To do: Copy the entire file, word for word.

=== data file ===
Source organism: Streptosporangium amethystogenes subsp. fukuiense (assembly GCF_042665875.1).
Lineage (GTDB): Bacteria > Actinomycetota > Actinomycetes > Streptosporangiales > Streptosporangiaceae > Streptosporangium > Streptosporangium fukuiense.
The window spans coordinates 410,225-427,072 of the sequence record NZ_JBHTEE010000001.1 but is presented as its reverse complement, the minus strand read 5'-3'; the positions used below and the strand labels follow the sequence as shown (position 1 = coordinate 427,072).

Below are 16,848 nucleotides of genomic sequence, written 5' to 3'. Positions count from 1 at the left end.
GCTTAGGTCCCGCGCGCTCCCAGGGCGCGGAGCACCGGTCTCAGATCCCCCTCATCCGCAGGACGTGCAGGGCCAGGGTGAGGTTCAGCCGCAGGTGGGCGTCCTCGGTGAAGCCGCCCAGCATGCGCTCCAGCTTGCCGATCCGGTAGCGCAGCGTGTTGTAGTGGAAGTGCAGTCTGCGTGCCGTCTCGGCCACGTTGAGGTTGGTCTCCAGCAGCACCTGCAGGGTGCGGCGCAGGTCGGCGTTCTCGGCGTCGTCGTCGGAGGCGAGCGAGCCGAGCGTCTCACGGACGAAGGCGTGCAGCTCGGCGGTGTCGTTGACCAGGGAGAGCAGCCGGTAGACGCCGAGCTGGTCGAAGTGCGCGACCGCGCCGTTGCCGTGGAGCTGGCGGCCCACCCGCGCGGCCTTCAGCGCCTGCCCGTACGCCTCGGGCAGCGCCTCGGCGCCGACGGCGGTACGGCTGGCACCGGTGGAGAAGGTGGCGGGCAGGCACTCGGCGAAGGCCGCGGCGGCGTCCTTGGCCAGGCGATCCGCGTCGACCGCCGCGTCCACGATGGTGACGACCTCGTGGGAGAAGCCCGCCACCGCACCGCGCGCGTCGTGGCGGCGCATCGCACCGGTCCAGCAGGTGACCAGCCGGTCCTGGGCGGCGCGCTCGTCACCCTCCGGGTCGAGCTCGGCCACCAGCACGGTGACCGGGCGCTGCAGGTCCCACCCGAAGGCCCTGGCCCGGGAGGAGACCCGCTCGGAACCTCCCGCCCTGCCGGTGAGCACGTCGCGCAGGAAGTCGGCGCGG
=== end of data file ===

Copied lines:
Source organism: Streptosporangium amethystogenes subsp. fukuiense (assembly GCF_042665875.1).
Lineage (GTDB): Bacteria > Actinomycetota > Actinomycetes > Streptosporangiales > Streptosporangiaceae > Streptosporangium > Streptosporangium fukuiense.
The window spans coordinates 410,225-427,072 of the sequence record NZ_JBHTEE010000001.1 but is presented as its reverse complement, the minus strand read 5'-3'; the positions used below and the strand labels follow the sequence as shown (position 1 = coordinate 427,072).

Below are 16,848 nucleotides of genomic sequence, written 5' to 3'. Positions count from 1 at the left end.
GCTTAGGTCCCGCGCGCTCCCAGGGCGCGGAGCACCGGTCTCAGATCCCCCTCATCCGCAGGACGTGCAGGGCCAGGGTGAGGTTCAGCCGCAGGTGGGCGTCCTCGGTGAAGCCGCCCAGCATGCGCTCCAGCTTGCCGATCCGGTAGCGCAGCGTGTTGTAGTGGAAGTGCAGTCTGCGTGCCGTCTCGGCCACGTTGAGGTTGGTCTCCAGCAGCACCTGCAGGGTGCGGCGCAGGTCGGCGTTCTCGGCGTCGTCGTCGGAGGCGAGCGAGCCGAGCGTCTCACGGACGAAGGCGTGCAGCTCGGCGGTGTCGTTGACCAGGGAGAGCAGCCGGTAGACGCCGAGCTGGTCGAAGTGCGCGACCGCGCCGTTGCCGTGGAGCTGGCGGCCCACCCGCGCGGCCTTCAGCGCCTGCCCGTACGCCTCGGGCAGCGCCTCGGCGCCGACGGCGGTACGGCTGGCACCGGTGGAGAAGGTGGCGGGCAGGCACTCGGCGAAGGCCGCGGCGGCGTCCTTGGCCAGGCGATCCGCGTCGACCGCCGCGTCCACGATGGTGACGACCTCGTGGGAGAAGCCCGCCACCGCACCGCGCGCGTCGTGGCGGCGCATCGCACCGGTCCAGCAGGTGACCAGCCGGTCCTGGGCGGCGCGCTCGTCACCCTCCGGGTCGAGCTCGGCCACCAGCACGGTGACCGGGCGCTGCAGGTCCCACCCGAAGGCCCTGGCCCGGGAGGAGACCCGCTCGGAACCTCCCGCCCTGCCGGTGAGCACGTCGCGCAGGAAGTCGGCGCGG